Russia, in collaboration with China, is reportedly planning to construct an underwater tunnel connecting occupied Ukrainian Crimea to Russia, as revealed by The Washington Post.
This confidential project involves Russian and Chinese businessmen with governmental connections and was initiated due to Russia’s increasing concerns about the security of the Kerch Strait bridge.
In October, a Russian-Chinese consortium was secretly established in Crimea, which involves individuals mentioned in intercepted emails obtained by Ukrainian officials and verified by The Washington Post.
The emails discuss meetings with Chinese delegates in Crimea, highlighting the readiness of the China Railway Construction Corporation (CRCC) to undertake complex railway and road projects in the region.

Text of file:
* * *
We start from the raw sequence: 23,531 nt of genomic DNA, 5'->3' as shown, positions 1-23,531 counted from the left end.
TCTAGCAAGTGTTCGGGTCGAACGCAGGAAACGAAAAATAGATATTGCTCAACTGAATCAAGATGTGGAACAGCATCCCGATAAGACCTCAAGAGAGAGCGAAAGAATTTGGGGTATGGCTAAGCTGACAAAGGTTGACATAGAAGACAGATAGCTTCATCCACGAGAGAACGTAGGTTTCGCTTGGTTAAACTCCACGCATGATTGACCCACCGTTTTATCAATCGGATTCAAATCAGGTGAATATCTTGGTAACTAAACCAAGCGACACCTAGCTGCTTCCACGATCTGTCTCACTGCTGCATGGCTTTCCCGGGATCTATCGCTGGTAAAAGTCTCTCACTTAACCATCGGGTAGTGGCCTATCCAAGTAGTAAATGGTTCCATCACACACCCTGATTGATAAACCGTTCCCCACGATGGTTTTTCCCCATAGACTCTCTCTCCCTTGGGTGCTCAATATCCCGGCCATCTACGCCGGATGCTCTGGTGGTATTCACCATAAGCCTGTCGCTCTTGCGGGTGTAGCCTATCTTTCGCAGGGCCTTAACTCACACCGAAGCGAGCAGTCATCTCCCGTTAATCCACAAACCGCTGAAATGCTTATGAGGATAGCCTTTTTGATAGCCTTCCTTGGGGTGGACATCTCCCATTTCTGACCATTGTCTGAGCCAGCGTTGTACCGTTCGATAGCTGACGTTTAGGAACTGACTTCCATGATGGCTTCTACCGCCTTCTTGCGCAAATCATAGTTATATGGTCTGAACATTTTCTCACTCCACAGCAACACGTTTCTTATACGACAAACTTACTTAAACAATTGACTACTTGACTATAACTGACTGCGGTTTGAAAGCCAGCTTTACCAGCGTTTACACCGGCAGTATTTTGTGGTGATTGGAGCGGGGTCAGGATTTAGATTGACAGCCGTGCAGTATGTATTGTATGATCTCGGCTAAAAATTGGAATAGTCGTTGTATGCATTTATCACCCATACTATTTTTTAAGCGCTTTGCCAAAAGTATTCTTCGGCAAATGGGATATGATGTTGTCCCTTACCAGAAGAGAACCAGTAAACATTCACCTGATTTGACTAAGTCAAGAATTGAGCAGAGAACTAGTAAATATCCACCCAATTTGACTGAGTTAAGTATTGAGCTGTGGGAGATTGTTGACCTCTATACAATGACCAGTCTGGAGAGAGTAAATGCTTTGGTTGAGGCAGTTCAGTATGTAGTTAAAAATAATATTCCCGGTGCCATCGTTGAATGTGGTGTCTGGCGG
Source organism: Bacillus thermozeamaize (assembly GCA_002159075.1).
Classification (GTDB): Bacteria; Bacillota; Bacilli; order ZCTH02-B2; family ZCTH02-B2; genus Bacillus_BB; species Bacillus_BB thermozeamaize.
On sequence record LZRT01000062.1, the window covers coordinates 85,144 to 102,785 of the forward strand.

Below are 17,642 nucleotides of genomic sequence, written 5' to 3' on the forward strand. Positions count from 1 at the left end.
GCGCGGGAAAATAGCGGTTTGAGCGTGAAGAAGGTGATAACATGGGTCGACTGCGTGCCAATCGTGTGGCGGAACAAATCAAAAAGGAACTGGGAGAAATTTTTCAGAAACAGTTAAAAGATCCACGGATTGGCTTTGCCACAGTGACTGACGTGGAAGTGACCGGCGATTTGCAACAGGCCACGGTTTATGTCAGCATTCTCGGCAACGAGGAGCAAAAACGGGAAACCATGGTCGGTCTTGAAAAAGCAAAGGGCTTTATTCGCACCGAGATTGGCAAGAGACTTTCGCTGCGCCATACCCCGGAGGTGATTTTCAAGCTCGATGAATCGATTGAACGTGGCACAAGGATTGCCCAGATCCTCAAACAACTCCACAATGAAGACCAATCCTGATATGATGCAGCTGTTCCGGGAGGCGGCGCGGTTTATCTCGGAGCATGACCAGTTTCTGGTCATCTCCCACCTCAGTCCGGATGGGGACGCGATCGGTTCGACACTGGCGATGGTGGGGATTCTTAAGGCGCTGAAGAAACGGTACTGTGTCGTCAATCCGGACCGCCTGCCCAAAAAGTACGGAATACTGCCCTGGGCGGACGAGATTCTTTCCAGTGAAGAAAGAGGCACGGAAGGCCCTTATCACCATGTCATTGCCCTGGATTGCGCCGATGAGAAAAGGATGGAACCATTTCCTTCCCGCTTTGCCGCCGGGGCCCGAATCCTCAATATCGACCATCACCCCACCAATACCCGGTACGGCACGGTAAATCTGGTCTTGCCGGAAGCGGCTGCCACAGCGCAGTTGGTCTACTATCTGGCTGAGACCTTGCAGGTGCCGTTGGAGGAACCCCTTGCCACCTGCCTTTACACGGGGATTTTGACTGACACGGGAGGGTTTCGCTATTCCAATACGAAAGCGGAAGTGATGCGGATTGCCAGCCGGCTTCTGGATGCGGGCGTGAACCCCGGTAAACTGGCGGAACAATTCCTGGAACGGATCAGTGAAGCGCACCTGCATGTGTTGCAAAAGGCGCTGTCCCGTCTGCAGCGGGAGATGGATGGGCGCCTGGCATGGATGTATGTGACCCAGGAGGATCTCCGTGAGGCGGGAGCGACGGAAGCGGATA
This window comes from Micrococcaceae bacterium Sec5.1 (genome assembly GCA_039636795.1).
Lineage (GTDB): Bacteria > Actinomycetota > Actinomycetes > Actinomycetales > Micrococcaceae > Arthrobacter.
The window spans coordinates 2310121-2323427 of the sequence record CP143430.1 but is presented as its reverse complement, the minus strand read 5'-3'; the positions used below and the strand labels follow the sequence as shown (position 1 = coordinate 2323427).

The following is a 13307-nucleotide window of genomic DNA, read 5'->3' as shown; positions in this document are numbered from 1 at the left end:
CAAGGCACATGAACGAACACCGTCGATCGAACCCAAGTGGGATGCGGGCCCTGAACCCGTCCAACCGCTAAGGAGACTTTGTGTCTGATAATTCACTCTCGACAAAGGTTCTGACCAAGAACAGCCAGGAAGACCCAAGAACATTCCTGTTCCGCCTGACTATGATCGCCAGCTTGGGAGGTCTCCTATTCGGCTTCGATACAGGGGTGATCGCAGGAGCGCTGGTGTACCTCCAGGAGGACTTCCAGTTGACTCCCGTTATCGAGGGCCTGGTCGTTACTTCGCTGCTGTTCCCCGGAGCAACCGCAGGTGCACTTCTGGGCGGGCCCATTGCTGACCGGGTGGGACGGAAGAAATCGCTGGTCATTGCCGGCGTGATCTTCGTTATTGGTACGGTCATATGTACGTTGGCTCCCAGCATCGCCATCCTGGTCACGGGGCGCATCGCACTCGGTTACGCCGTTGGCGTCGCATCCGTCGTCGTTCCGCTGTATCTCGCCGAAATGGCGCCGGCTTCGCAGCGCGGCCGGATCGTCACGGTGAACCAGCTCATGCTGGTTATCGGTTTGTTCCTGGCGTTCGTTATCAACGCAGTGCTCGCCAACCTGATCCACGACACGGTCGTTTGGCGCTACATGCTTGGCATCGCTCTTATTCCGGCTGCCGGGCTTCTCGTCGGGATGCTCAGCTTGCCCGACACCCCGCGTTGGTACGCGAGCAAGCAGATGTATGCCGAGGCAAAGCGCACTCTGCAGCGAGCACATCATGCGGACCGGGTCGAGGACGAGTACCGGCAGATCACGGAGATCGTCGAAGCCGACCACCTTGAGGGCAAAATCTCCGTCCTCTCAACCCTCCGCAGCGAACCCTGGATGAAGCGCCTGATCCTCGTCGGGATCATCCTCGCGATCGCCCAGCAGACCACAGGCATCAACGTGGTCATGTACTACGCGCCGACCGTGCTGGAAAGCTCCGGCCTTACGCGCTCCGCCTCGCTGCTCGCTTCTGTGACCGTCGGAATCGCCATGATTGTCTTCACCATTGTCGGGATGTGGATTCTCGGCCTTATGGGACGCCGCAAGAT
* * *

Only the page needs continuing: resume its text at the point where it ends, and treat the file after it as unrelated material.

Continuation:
CRCC, a state-owned enterprise known for its extensive infrastructure projects in China, has not commented on its involvement. Vladimir Kalyuzhny, identified as the consortium's CEO, refused to provide details to "hostile media" and contradicted the project's description in internal emails.
He mentioned a letter from CRCC expressing readiness to participate in constructing the tunnel under the Kerch Strait.
The project, however, demands strict confidentiality, with CRCC’s name to be replaced by an unrelated entity in contracts. Financial aspects involve a Chinese bank willing to convert dollar funds into rubles for project financing.
Experts acknowledge the technical feasibility of the tunnel, comparing it to the massive Denmark-Germany tunnel project. Although unlikely to aid Russia’s immediate military operations, Moscow views this as a long-term investment for a secure connection to disputed Ukrainian territory.
The project's scale and complexity are significant, with potential costs exceeding $8.7 billion and construction spanning several years.